So perhaps by this time you’re thinking, “all these thought models are fantastic, Liz, but really, how much time do you think I have to be sitting around doing thought work?” Trust me, I get that, and this week’s thought work model is for those of you who are super stressed and barely have time to even recognize a thought, let alone sit down with a scrap of paper and apply a model.
This week, I’m inviting you to use the process of simply trying to find a better feeling thought. I first heard about this in the book Ask And It Is Given by Abraham/ Jerry & Esther Hicks, which I highly recommend if you have any interest in the Law of Attraction or an interest in finding practices to improve your mood. This one is simple – once you realize you are stuck with a negative thought, try finding a slightly better feeling thought.
I’ve had plenty of opportunities to practice this technique during the week, as I’m visiting my sister and family and am spending lots of time with my beloved nieces. Beloved, adorable, amazing nieces…who fight with each other more than I like. The youngest two are very close in age and are engaging frequently in completely normal sibling bickering. The bickering gets to me though, and it was an excellent chance to try out this model.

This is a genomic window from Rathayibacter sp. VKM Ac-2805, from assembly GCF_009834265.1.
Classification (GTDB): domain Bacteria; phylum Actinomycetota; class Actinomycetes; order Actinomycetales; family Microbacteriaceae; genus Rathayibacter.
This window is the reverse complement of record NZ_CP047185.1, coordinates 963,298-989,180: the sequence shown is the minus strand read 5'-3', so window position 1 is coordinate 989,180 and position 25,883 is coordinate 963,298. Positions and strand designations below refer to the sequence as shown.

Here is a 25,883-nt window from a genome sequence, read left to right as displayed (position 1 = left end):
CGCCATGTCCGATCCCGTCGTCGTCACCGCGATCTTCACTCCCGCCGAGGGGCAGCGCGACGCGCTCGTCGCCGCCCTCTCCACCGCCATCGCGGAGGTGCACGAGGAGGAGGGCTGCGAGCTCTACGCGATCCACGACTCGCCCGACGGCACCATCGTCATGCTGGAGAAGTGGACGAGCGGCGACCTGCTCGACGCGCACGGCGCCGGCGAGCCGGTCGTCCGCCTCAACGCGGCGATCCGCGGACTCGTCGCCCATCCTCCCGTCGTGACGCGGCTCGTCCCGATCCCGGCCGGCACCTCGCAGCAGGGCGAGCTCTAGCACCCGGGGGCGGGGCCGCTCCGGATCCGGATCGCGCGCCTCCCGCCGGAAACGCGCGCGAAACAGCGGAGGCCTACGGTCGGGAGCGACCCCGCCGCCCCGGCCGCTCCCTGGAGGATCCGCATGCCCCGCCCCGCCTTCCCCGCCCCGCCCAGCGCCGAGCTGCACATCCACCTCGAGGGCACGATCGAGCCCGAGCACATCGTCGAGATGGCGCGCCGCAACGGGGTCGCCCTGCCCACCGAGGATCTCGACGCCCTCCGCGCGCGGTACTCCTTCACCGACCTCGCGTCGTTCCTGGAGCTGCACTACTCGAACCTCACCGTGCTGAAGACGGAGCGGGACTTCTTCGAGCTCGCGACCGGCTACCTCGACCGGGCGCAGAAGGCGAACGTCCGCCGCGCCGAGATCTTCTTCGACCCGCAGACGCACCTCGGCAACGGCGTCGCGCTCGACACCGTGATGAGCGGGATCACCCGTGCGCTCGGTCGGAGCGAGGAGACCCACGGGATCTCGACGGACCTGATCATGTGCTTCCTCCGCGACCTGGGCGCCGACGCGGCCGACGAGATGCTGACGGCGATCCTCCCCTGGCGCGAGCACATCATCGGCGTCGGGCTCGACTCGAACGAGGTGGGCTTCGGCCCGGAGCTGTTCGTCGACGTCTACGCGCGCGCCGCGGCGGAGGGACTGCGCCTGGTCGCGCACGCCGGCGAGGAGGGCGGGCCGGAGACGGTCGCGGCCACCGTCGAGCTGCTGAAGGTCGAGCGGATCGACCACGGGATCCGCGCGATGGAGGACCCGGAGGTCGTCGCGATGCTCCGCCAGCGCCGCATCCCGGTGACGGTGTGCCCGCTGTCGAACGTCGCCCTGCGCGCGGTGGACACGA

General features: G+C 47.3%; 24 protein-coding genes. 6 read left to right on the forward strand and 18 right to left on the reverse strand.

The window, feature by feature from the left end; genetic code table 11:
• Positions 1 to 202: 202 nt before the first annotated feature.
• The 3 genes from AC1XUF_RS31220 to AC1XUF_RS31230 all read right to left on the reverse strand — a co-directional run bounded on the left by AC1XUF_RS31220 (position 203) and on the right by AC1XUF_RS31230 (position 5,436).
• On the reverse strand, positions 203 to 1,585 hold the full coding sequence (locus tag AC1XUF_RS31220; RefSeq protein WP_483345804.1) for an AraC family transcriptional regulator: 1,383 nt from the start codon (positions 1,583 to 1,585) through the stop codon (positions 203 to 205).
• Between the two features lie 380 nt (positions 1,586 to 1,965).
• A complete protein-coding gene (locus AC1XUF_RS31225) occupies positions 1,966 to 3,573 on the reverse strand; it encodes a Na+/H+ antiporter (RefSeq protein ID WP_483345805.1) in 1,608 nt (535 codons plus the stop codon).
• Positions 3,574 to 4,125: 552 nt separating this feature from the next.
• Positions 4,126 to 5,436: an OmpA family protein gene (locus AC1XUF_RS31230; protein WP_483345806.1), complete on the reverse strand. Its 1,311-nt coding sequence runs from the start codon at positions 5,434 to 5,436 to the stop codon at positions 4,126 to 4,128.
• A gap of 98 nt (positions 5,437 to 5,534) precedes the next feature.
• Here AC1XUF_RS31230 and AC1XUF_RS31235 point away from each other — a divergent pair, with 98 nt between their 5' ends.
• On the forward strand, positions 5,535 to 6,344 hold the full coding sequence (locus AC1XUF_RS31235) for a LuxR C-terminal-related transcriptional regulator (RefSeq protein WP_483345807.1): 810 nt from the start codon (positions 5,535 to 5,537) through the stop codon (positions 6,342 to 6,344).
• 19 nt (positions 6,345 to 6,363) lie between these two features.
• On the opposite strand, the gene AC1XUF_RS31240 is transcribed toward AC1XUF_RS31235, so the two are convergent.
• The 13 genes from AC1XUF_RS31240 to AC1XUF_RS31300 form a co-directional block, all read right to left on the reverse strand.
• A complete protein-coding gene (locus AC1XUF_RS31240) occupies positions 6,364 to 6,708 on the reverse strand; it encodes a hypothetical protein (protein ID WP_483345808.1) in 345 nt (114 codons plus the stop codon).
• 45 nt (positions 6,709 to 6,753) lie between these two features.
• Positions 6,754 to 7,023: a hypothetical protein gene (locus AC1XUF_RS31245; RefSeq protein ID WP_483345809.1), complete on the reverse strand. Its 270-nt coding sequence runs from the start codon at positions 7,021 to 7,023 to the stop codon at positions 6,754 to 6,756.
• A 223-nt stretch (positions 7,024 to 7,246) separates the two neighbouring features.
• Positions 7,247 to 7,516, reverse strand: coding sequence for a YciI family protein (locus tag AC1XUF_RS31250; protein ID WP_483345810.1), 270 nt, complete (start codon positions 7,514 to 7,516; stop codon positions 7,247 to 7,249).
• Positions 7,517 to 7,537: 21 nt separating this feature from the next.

After some contemplation, my thought came down to something like this, “my nieces shouldn’t be fighting so much. They should be nicer to each other.” As we all know, this is me fighting against reality – they ARE fighting, and all of my thoughts and judgments about how it should not be happening made exactly zero difference in the circumstances. It made a huge difference in my own mental well-being, as I was stressing frequently about how they shouldn’t be fighting so much (and then, to add hypocrisy to the mix, yelling at them for not being nicer to each other.)
So, here’s how the process looked with this thought:
“My nieces shouldn’t be fighting so much. They should be nicer to each other.”
“My nieces are fighting this much. They are as nice to each other as they want to be.” (this is not a huge shift, but it felt way better – at least I wasn’t railing against what was happening.)
“My nieces are fighting more frequently than I am comfortable with, but I do notice they are often incredibly kind and caring with each other.” (Better… way better. I stopped focusing only on the thing I didn’t like and expanded to see that their relationship is not only defined by bickering.)
Honestly, at that point I was willing to stop, though you can take this process as far as it needs to go until you do feel better. I felt good enough, more at peace with the situation – and it only took two thought-steps to get there. A word of caution here – if you try to leap to a positive statement right away, most of the time it just fails miserably. Each thought-step has to feel true, or it becomes very ineffective and the old thought comes right back.
This week, in a moment where you feel awful, I’m inviting you to see if you can’t find a thought that feels just slightly better, and then keep moving in that direction. If you try it, I’d love to hear in the comments how it goes for you.